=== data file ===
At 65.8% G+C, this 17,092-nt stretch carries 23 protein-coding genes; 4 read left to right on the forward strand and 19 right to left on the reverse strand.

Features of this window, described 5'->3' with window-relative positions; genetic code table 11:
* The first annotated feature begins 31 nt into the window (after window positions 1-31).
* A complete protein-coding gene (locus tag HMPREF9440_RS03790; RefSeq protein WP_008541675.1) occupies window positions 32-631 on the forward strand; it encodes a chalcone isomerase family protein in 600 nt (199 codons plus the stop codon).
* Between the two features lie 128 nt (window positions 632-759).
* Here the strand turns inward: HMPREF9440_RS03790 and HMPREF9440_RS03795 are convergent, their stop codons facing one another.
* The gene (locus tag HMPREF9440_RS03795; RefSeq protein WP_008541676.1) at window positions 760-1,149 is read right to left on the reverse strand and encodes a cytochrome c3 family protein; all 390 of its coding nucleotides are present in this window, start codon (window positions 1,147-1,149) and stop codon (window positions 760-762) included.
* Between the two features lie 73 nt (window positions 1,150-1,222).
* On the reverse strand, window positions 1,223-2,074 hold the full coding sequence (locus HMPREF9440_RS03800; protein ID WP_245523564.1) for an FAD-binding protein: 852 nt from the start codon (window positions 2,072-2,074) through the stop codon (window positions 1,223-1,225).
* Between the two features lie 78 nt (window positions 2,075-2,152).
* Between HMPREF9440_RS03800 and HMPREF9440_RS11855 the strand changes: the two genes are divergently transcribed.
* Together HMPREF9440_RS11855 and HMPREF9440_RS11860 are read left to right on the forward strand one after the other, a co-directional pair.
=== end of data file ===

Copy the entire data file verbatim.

At 65.8% G+C, this 17,092-nt stretch carries 23 protein-coding genes; 4 read left to right on the forward strand and 19 right to left on the reverse strand.

Features of this window, described 5'->3' with window-relative positions; genetic code table 11:
* The first annotated feature begins 31 nt into the window (after window positions 1-31).
* A complete protein-coding gene (locus tag HMPREF9440_RS03790; RefSeq protein WP_008541675.1) occupies window positions 32-631 on the forward strand; it encodes a chalcone isomerase family protein in 600 nt (199 codons plus the stop codon).
* Between the two features lie 128 nt (window positions 632-759).
* Here the strand turns inward: HMPREF9440_RS03790 and HMPREF9440_RS03795 are convergent, their stop codons facing one another.
* The gene (locus tag HMPREF9440_RS03795; RefSeq protein WP_008541676.1) at window positions 760-1,149 is read right to left on the reverse strand and encodes a cytochrome c3 family protein; all 390 of its coding nucleotides are present in this window, start codon (window positions 1,147-1,149) and stop codon (window positions 760-762) included.
* Between the two features lie 73 nt (window positions 1,150-1,222).
* On the reverse strand, window positions 1,223-2,074 hold the full coding sequence (locus HMPREF9440_RS03800; protein ID WP_245523564.1) for an FAD-binding protein: 852 nt from the start codon (window positions 2,072-2,074) through the stop codon (window positions 1,223-1,225).
* Between the two features lie 78 nt (window positions 2,075-2,152).
* Between HMPREF9440_RS03800 and HMPREF9440_RS11855 the strand changes: the two genes are divergently transcribed.
* Together HMPREF9440_RS11855 and HMPREF9440_RS11860 are read left to right on the forward strand one after the other, a co-directional pair.